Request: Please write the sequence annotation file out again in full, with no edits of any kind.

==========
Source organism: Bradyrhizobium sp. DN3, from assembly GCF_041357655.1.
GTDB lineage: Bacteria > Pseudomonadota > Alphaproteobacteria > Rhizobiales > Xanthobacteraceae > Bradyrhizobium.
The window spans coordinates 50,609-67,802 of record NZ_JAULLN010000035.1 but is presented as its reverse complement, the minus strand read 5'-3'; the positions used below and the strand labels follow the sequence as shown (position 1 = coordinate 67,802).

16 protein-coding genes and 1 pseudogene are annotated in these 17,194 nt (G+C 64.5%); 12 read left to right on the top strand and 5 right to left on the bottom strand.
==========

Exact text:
Source organism: Bradyrhizobium sp. DN3, from assembly GCF_041357655.1.
GTDB lineage: Bacteria > Pseudomonadota > Alphaproteobacteria > Rhizobiales > Xanthobacteraceae > Bradyrhizobium.
The window spans coordinates 50,609-67,802 of record NZ_JAULLN010000035.1 but is presented as its reverse complement, the minus strand read 5'-3'; the positions used below and the strand labels follow the sequence as shown (position 1 = coordinate 67,802).

16 protein-coding genes and 1 pseudogene are annotated in these 17,194 nt (G+C 64.5%); 12 read left to right on the top strand and 5 right to left on the bottom strand.